ususally that involves Hardware attacks like voltage glitching and such, which would require one or more units to be dismantled and possibly fried in the process.
So I highly doubt this will happen when a unit costs 600-2000€
Didn’t @_bt mention something about this though? At least their comment hints at deeper knowledge about the firmware encryption.
I’ve been meaning to post an update to this. How I know that they changed keys with OP-1f firmware version 1.1.6 is that I have the key they use in the OP-Z firmwares and the first few firmwares of the OP-1f.
There’s actually a crypto vulnerability in the OP-Z which enabled me to get the encryption key. The gist of it is, refer to the documentation I’ve written on the OP-Z firmware here. There is a section of the firmware binary blob which contains the encrypted filename. This can be manipulated since the OP-Z firmware is not digitally signed.
The OP-Z also exposes a serial interface when the USB port is connected to the computer. When attempting a firmware upgrade, while observing the serial console, a status message is displayed saying it found a firmware file
firmware_bin_only_with_bootloader.zip, which was decrypted from the encrypted filename portion of the firmware.
Using these two facts, I rigged up a solution to power cycle the OP-Z, and a script to dynamically create brand new firmware files to decrypt the firmware payload, block by block, by replacing the encrypted firmware blocks with the actual firmware blocks, and initiating the firmware upgrade procedure while noting was was decrypted in the serial console. The OP-Z will happily decrypt these blocks, but is smart enough to know it’s not a valid firmware file, and aborts the upgrade process so the OP-Z is not bricked.
This took a very long time to do (around 30 seconds per block in some cases, and there were thousands of blocks), but it was finally done with some assistance from @tolsi. After getting the decrypted firmware zip file, I wrote another script to take the contents of the bootloader file an attempt to use that as the decryption key on the encrypted firmware. The key is in plaintext in the bootloader file.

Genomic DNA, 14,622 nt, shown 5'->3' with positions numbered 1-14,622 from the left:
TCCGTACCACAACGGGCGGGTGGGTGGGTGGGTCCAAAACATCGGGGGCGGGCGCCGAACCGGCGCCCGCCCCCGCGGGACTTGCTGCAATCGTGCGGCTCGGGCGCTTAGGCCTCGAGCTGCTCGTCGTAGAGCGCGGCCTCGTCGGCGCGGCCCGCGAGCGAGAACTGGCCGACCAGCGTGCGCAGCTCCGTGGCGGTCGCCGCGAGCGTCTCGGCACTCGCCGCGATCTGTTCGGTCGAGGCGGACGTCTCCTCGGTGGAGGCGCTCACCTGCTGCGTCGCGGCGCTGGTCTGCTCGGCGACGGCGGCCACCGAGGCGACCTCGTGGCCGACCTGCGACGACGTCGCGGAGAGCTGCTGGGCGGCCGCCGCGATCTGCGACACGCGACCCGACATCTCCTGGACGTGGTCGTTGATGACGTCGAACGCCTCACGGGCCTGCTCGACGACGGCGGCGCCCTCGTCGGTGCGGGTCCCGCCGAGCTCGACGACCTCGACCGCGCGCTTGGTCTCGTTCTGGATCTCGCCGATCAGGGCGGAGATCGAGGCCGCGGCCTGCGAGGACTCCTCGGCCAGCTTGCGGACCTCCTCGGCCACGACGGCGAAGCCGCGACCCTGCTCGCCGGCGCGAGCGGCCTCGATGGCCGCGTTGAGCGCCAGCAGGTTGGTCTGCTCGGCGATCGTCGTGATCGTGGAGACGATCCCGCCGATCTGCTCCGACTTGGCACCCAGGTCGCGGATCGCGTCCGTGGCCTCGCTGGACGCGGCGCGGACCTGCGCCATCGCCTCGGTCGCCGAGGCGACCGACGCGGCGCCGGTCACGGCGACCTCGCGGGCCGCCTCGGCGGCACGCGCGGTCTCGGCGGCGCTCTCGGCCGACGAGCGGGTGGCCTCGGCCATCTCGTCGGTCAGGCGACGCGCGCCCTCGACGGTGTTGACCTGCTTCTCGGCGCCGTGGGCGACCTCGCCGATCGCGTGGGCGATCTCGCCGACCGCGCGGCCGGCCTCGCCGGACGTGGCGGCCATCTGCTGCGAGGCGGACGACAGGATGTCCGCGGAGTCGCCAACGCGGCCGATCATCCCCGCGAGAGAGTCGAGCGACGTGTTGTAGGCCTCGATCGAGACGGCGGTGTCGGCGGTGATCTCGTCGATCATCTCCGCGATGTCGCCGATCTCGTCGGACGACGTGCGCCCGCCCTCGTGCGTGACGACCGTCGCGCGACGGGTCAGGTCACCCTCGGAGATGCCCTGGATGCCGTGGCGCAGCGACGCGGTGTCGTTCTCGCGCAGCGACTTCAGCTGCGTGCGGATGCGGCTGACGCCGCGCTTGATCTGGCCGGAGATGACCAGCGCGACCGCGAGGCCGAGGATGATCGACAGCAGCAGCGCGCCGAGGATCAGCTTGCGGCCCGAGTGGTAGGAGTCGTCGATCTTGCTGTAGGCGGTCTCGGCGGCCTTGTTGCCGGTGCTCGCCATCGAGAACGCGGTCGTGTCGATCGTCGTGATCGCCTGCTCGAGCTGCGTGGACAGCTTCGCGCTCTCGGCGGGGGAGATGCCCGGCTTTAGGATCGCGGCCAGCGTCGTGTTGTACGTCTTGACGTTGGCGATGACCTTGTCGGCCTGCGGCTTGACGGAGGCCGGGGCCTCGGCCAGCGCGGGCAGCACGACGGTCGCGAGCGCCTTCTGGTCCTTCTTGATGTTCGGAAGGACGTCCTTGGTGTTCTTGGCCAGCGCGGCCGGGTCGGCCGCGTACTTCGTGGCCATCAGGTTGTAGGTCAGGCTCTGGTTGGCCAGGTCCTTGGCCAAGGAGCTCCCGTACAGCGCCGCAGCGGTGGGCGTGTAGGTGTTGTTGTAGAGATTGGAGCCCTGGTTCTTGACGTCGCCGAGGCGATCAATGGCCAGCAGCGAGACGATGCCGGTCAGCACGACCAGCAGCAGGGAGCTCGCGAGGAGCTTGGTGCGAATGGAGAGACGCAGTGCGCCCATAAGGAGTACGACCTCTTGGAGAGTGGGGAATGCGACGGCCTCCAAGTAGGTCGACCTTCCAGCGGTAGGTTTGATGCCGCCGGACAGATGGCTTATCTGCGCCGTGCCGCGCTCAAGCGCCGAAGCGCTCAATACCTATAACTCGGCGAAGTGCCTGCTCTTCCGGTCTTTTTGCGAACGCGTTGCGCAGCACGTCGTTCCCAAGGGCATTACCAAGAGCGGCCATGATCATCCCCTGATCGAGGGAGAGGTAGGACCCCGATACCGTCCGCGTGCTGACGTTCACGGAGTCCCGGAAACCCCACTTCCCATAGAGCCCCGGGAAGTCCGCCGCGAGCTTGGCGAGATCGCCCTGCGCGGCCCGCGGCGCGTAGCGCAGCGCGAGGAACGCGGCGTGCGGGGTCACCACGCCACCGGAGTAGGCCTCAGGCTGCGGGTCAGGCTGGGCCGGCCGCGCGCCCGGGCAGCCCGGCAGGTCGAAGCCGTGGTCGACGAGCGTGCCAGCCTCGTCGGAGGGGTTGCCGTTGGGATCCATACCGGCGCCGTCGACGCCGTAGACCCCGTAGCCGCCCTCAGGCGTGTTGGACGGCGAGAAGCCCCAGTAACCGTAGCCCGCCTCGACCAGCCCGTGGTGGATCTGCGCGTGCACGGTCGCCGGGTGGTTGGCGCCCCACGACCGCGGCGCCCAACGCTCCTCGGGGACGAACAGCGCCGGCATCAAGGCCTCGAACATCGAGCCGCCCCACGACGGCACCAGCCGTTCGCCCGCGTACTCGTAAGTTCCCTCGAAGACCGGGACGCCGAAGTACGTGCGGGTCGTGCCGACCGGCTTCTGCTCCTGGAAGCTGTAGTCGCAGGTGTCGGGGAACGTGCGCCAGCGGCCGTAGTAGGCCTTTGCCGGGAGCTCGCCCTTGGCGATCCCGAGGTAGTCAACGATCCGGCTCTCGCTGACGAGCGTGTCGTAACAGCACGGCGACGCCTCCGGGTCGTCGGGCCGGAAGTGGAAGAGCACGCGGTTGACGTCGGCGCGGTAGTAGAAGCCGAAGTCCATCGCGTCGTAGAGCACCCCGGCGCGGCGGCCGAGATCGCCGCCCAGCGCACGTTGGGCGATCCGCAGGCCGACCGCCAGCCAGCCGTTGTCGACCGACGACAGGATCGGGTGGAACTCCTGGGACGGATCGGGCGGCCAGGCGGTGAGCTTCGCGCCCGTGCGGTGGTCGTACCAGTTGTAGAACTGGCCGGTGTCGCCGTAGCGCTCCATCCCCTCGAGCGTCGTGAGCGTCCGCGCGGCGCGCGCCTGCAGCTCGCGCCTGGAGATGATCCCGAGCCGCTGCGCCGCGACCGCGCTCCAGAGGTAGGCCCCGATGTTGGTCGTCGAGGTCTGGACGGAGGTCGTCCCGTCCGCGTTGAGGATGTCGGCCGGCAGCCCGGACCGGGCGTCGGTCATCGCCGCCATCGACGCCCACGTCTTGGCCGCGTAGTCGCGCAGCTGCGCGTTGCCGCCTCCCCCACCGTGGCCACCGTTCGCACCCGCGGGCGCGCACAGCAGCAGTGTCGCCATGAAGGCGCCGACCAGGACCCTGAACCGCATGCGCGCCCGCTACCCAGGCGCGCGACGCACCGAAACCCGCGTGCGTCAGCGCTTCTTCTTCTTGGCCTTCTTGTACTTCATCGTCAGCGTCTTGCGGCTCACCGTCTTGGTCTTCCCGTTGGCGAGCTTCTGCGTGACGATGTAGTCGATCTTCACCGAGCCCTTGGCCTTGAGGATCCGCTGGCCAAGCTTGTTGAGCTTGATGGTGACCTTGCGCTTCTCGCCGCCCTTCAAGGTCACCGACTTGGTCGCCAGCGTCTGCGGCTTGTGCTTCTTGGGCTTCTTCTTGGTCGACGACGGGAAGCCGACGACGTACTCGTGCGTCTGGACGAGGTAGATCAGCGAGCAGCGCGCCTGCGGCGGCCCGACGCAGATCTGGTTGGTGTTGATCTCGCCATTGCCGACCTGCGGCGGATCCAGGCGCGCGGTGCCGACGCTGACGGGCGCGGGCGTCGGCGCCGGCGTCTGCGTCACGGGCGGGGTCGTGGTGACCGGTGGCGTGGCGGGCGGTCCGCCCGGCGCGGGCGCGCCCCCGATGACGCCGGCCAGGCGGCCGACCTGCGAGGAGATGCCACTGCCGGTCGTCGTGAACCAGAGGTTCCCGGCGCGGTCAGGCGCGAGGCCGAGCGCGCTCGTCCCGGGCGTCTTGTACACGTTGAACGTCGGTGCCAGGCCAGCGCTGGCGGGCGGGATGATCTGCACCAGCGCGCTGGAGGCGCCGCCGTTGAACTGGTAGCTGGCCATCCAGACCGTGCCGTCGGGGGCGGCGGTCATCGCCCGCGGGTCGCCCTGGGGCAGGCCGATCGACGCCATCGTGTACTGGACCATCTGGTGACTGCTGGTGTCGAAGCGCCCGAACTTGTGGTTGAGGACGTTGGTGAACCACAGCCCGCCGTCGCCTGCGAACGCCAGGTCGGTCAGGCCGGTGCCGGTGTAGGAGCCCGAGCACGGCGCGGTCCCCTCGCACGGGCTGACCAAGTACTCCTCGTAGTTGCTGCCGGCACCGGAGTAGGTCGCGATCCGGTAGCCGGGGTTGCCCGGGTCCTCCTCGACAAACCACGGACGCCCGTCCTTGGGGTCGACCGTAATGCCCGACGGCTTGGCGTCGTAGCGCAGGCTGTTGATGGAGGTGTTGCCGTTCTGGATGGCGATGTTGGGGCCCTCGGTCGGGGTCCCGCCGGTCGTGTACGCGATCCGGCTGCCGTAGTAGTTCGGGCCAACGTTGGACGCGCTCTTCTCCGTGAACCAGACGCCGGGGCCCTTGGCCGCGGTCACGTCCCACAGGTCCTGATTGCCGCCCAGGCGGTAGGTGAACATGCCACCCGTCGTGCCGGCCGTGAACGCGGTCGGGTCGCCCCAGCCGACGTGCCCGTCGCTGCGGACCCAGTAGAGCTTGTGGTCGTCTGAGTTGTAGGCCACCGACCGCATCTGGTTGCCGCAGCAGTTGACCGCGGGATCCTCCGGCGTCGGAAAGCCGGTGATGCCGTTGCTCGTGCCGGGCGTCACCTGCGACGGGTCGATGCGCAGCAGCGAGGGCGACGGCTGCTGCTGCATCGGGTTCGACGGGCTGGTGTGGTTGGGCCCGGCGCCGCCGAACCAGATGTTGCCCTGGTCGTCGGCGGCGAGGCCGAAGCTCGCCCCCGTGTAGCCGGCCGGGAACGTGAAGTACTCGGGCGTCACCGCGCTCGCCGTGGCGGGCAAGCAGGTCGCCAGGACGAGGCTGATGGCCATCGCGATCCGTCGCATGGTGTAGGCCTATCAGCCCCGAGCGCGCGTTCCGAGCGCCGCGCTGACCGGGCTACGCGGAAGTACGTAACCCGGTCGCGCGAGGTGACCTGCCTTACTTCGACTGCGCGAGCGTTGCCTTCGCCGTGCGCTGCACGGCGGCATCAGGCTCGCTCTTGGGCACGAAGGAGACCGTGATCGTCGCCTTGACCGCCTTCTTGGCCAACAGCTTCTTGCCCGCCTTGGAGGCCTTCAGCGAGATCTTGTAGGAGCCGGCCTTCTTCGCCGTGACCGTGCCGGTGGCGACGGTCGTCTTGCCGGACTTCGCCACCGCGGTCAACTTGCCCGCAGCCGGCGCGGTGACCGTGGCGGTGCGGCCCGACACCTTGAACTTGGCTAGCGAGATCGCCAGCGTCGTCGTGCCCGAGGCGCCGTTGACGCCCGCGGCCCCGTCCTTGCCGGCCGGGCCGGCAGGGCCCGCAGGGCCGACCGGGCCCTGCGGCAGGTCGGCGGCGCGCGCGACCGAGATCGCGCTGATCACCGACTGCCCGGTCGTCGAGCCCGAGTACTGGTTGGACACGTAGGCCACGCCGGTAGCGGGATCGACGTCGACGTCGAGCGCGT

I have been able to repack OP-Z firmwares into “custom ones,” but this is only a technicality. I’ve made no improvements or new features to the firmware, and merely just updated the version number in my proof of concept. The status of this is basically at the same point as @TabascoEye’s work on the OP-1 firmware: we still have to be able to reverse engineer the firmware itself for it to do anything meaningful other than cosmetic changes.
When the OP-1f was announced, and firmware for it was made public, I downloaded a copy to see if they happened to use the same encryption key, as the OP-1f firmware files have a very similar file structure to the OP-Z firmwares, and sure enough, the same key was used. The key was changed in OP-1f version 1.1.6 for some reason (someone from TE saw this thread?) but I’ve basically stopped working on it at this point.
“Cosmetic changes” as in unbending the case?
Seriously, as a noob I find all this fw hacking business really fascinating… When I look at youtube it seems there was a real push for these reverse engineering topics in the last years with Ghidra and such, wouldn’t that make things easier than back in the days?
I wouldn’t say “easier” but certainly more accessible compared to back in the day when you needed to invest in Ida Pro. Obscure architectures (i.e. not x86 or arm) are still a “problem” though.
Btw, I watched your talk on YT from 7 years ago, that led me down a rabbit hole and I ended up watching 4 hrs of 37C3 videos about voltage glitching tesla autopilot, etc now i feel like a total hacker and will totally put the latest custom fw on my op1
playing around with a repacked 246 right now - what’s the deal with com.svg? it shows the OP-Z track symbols on top and OP-Z in yellow font. Did I miss some updated functionality here?
Could anyone change the drummer to an octopus?
now we’re talking
it could be you!